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Can Hearing Music in the Womb Boost Babies' Brain Development?
Study showed the effects of the learning was still apparent at 4 months of age
WEDNESDAY, Oct. 30 (HealthDay News) -- Playing music for babies while they are still in the womb could boost their brain development, a new study suggests.
Finnish researchers reported the findings Oct. 30 in the journal PLoS One.
"Even though we've previously shown that fetuses could learn minor details of speech, we did not know how long they could retain the information," study author Eino Partanen, from the University of Helsinki, said in a journal news release. "These results show that babies are capable of learning at a very young age, and that the effects of the learning remain apparent in the brain for a long time."
In conducting the study, the researchers asked women in their third trimester of pregnancy to play "Twinkle, Twinkle, Little Star" at least five times per week. Meanwhile, a separate group of women did not play any music during their final trimester.
Shortly after birth, the researchers measured the infants' brain activity when they listened to "Twinkle, Twinkle, Little Star" as well as a similar tune with some different notes in it, to determine if any learning had taken place. They repeated this assessment when the babies were 4 months old.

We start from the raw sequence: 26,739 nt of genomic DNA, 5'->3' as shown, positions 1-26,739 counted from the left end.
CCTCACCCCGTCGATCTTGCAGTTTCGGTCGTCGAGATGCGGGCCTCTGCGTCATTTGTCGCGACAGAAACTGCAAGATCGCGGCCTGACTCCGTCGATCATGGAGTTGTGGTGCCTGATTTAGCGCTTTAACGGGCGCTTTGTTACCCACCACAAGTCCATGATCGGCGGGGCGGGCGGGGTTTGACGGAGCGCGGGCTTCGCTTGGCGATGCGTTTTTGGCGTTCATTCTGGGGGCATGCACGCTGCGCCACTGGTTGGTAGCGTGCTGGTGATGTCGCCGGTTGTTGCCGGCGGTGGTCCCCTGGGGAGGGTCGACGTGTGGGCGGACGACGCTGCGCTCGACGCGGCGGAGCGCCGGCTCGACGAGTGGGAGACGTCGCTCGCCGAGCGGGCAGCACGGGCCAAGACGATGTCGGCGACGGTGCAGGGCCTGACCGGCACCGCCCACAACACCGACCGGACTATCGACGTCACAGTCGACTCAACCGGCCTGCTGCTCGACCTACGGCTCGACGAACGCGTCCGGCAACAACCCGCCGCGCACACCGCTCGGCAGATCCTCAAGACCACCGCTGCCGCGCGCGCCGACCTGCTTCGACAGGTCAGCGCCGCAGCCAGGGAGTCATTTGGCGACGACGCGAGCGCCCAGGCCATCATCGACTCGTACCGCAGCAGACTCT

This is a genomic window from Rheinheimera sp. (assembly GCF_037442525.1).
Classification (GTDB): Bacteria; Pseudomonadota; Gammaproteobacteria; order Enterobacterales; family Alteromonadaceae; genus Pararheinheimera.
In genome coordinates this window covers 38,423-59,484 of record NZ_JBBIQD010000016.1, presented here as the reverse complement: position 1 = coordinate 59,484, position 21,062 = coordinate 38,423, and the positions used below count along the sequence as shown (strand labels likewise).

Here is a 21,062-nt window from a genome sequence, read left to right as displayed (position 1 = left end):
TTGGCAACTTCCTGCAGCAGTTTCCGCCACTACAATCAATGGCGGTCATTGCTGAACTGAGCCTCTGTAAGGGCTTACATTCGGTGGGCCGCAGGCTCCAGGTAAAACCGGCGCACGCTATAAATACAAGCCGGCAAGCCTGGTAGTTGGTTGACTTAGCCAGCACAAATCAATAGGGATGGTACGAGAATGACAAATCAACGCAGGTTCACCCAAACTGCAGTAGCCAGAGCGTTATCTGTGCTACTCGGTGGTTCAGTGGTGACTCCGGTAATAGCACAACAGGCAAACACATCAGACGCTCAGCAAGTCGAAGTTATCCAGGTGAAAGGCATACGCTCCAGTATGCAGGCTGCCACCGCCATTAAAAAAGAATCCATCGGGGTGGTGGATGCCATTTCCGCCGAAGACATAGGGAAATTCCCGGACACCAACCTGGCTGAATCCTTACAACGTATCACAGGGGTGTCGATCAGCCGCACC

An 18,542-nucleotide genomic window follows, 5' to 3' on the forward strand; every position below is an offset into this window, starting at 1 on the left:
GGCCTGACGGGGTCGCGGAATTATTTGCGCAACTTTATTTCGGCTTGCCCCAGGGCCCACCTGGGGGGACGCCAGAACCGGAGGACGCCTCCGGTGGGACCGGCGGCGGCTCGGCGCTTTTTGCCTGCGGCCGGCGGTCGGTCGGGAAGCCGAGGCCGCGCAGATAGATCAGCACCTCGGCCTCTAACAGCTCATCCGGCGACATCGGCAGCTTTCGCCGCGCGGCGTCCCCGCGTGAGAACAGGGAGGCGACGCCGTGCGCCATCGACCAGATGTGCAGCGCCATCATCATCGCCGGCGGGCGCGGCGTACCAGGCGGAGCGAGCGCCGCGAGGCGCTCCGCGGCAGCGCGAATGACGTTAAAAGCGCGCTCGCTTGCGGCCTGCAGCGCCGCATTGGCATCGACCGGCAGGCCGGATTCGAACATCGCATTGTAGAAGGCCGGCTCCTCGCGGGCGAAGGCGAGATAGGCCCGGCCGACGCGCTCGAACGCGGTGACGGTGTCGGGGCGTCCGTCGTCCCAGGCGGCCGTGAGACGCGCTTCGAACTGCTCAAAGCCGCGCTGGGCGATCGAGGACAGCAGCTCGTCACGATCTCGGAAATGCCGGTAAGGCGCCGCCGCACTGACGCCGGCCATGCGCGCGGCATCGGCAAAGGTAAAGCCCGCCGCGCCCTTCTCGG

They found that when infants heard the song before birth, their brain activity was much stronger when they heard the original song than when they heard the modified version. The effect was still present when the babies were 4 months old.
The researchers said the period between the 27th week of pregnancy and six months after a baby is born is critical to the development of the auditory system.
The U.S. National Institute of Neurological Disorders and Stroke provides more information on the human brain.
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